The increasing population of mestizos in Cartago, in a context of land squattering, sought a future in the uninhabited Western Central Valley. This is how the towns of Heredia (1706) and San José (1736) were founded at the beginning of the 18th century. Later, in these towns, the population gradually increased and the lands were appropriate, so the landless peasants were forced to accept the status of tenant or laborer, or go out to colonize land further west of the Central Valley.

For this reason, the towns of Alajuela (1792) and Escazú (1793) were founded at the end of the 18th century. Eventually, the same thing happened in all the province of Alajuela, the landless peasants, on the rise, looking for a better future in the agricultural frontier of the Central Valley, colonizing Athens (1836), San Ramón (1854) and Grecia (1856). This process will continue to populate Naranjo, Zarcero, Quesada and the rest of the Province.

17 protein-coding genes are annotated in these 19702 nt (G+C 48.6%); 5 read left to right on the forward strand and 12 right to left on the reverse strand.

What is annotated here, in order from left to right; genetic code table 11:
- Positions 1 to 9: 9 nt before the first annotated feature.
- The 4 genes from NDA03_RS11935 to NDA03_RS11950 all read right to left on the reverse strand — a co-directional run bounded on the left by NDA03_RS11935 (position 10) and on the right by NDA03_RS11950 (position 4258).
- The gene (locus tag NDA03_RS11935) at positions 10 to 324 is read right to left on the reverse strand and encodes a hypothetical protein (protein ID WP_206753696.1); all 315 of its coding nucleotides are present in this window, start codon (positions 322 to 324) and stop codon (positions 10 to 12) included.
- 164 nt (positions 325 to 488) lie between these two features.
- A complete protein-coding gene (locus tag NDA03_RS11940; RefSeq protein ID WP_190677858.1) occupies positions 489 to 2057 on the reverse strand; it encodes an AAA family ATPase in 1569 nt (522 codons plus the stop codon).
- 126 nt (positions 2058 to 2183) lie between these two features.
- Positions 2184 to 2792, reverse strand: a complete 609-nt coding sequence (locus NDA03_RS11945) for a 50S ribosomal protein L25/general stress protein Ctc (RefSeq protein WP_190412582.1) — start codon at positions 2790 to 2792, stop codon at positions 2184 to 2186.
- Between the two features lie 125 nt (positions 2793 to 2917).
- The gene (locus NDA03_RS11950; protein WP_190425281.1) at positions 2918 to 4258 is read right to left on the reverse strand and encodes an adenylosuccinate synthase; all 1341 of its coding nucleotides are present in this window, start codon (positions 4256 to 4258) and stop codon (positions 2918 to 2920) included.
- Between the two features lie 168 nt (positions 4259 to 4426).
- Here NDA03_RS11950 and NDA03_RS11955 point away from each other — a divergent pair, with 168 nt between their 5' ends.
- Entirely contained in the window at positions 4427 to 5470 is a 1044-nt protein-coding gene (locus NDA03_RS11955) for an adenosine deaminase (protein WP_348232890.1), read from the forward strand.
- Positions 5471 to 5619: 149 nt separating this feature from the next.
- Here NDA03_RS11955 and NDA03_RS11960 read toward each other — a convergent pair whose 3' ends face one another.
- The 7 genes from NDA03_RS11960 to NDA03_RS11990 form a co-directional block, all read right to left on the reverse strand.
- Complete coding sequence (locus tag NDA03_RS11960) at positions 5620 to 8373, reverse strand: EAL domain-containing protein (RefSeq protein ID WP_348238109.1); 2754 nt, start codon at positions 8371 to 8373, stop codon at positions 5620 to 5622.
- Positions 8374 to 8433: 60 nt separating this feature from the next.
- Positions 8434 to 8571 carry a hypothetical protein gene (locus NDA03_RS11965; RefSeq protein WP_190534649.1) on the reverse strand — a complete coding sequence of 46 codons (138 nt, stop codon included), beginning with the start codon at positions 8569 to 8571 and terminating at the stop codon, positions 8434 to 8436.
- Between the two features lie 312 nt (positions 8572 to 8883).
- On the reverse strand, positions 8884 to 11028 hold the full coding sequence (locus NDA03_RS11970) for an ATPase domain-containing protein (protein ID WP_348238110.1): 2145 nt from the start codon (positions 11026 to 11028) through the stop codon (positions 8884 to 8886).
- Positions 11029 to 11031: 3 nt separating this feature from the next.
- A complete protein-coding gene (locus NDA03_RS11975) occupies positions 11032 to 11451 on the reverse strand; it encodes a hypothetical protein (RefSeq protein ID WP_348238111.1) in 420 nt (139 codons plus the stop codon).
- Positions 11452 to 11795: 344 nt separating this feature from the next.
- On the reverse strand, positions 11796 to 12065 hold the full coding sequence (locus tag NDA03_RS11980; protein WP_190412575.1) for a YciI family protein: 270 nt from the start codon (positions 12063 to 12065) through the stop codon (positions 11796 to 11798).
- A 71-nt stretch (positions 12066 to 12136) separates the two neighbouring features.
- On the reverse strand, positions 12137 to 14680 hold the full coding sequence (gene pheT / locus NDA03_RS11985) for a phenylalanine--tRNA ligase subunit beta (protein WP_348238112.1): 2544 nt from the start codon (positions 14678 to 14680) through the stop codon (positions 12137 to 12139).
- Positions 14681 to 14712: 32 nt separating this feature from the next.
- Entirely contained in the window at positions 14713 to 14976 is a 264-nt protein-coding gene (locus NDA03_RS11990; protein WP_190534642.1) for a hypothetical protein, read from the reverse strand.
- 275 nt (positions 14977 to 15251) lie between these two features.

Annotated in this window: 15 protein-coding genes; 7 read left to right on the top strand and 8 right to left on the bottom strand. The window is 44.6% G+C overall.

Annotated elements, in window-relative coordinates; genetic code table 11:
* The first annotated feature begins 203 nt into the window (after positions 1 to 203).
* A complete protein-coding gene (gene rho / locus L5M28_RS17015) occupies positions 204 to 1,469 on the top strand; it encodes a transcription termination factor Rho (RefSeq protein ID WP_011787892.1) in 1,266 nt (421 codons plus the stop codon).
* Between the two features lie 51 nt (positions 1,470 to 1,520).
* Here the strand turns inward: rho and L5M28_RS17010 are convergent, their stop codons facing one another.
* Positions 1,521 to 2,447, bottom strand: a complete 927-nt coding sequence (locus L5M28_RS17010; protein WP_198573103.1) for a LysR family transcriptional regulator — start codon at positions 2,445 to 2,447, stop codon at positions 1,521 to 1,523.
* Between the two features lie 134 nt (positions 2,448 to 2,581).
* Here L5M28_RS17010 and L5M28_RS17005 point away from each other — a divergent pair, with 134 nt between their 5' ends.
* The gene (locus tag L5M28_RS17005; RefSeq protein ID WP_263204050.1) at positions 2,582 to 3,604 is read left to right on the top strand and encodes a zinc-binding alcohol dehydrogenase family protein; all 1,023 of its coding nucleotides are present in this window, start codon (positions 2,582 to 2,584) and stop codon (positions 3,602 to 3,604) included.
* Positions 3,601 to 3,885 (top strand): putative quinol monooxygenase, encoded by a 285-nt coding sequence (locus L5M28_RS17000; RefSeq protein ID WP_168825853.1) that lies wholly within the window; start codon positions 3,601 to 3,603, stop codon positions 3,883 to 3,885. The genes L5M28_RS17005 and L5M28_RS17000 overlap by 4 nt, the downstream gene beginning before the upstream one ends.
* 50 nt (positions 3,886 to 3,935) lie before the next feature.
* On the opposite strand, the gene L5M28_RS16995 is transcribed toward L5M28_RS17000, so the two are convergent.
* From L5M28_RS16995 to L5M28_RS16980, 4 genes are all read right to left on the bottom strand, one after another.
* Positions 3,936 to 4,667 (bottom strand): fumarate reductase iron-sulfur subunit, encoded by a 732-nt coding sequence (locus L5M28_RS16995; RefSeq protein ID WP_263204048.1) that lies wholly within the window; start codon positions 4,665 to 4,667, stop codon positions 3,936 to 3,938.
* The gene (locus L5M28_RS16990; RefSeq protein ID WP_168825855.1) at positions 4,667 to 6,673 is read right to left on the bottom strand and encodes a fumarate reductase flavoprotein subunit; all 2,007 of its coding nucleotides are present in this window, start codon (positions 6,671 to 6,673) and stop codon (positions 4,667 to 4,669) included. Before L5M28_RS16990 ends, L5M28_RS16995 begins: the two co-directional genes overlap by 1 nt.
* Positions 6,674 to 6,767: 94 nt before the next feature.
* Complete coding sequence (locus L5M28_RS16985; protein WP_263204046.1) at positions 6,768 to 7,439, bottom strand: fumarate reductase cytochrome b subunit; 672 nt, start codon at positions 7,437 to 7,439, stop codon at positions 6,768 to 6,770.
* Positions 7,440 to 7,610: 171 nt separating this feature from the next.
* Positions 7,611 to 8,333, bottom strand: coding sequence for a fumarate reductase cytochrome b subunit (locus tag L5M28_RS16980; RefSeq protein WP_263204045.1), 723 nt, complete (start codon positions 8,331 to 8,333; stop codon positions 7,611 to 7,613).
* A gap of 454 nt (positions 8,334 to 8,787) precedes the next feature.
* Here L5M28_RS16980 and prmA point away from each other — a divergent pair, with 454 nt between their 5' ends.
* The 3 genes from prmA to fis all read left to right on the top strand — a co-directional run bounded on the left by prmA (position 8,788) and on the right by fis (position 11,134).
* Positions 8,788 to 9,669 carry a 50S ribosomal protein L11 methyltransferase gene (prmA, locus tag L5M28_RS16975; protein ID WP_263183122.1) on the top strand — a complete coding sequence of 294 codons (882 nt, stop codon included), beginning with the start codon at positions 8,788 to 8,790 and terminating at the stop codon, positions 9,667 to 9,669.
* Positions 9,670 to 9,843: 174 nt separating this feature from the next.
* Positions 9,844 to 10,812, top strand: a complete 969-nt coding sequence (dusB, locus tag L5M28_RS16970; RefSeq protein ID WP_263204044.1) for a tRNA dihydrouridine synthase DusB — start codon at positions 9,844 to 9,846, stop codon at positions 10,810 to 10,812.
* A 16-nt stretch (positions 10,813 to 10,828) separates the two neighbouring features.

On February 16, 1921, Pope Benedict XV issued the decree “Praedecessorum”, by which he constituted the Republic of Costa Rica, ecclesiastically, in “Ecclesiastical Province”. This ecclesiastical province was going to be integrated by the Archdiocese of San José, the Diocese of Alajuela and the Apostolic Vicariate of Limón.

Alajuela is also known as the “Land of Mangos”. There is the Juan Santamaria International Airport, the most important in the country. The province occupies a national first place in the production of coffee and sugar cane. It also produces basic grains (rice, beans, and corn), fruits, legumes, tubers, and vegetables. It is part of the northern border at the height of Los Chiles.

What can you visit in Aláguelas?

The main rivers of the province of Alajuela are grouped in two slopes. To the slope of the Pacific Ocean belong the basin of the Grande de Taracoles River, which receives the waters of the Colorado River, which is the union of the Cajón River and the Cacao River, and the Virilla River, which drains much of the waters of the Western Central Valley; and the Jesús María River, which descends from the mountains of Aguacate.

Rio Celeste y Los Teñideros, Alajuela Province, Costa Rica – Where two rivers meet